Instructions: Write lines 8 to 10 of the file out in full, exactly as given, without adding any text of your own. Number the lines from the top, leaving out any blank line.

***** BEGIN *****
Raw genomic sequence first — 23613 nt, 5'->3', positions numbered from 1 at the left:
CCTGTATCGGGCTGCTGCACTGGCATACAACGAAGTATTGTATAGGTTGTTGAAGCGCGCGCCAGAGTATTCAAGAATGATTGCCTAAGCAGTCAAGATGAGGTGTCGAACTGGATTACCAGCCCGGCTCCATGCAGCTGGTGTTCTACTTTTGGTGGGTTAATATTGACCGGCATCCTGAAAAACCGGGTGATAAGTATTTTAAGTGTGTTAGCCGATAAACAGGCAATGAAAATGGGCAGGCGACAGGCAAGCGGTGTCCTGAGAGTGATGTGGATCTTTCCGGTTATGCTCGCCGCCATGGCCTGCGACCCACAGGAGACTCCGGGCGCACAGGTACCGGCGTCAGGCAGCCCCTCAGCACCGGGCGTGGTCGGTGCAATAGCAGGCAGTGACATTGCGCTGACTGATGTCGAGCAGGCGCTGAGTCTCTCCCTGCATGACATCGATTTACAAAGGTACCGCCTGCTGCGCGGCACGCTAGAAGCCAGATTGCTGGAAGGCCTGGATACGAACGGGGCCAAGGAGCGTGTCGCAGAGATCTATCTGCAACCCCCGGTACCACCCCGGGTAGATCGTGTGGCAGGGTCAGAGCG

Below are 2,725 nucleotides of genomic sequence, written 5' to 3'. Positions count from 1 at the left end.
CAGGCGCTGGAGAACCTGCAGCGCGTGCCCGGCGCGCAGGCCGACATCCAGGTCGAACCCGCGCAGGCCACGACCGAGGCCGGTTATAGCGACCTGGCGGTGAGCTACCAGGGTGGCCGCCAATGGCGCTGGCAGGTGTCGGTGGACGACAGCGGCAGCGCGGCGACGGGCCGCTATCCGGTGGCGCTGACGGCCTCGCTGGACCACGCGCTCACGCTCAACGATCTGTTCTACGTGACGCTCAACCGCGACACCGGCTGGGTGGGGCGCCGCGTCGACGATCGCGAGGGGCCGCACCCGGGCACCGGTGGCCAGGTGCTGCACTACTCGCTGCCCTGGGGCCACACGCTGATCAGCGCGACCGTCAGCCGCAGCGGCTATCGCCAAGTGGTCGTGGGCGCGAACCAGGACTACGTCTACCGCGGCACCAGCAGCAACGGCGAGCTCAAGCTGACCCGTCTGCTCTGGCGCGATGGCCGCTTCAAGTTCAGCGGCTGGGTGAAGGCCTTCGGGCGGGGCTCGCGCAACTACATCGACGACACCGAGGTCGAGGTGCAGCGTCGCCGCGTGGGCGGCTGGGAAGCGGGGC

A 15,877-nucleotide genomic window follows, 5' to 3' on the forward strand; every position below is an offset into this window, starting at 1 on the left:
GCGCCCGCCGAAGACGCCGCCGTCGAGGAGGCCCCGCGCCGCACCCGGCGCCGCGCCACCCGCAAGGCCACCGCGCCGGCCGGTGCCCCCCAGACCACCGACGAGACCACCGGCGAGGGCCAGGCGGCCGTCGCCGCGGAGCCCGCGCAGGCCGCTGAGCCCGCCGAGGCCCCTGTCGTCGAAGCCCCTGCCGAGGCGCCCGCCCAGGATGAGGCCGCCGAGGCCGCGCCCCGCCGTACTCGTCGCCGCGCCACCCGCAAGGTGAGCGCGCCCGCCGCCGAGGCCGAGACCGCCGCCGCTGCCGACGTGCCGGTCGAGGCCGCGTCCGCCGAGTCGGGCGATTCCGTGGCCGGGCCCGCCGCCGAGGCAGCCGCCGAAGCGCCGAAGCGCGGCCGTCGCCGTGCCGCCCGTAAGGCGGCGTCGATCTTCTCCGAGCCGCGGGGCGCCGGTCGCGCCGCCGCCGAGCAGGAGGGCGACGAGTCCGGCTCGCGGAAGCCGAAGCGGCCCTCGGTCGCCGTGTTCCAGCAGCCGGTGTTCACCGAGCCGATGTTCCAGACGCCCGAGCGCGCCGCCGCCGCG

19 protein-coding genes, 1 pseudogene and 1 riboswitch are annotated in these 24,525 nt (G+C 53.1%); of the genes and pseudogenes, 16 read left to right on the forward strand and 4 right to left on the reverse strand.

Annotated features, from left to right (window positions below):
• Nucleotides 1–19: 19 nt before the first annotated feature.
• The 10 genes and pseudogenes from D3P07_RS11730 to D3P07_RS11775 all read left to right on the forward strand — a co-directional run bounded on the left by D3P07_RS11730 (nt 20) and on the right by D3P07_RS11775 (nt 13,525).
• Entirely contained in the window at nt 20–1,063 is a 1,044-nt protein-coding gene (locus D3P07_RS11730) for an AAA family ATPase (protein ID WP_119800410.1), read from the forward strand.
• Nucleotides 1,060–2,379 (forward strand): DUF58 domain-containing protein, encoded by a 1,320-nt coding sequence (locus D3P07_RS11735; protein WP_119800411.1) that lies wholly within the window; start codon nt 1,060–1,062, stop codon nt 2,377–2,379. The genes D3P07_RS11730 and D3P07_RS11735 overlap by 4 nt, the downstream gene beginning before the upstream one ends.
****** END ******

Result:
Annotated features, from left to right (window positions below):
• Nucleotides 1–19: 19 nt before the first annotated feature.
• The 10 genes and pseudogenes from D3P07_RS11730 to D3P07_RS11775 all read left to right on the forward strand — a co-directional run bounded on the left by D3P07_RS11730 (nt 20) and on the right by D3P07_RS11775 (nt 13,525).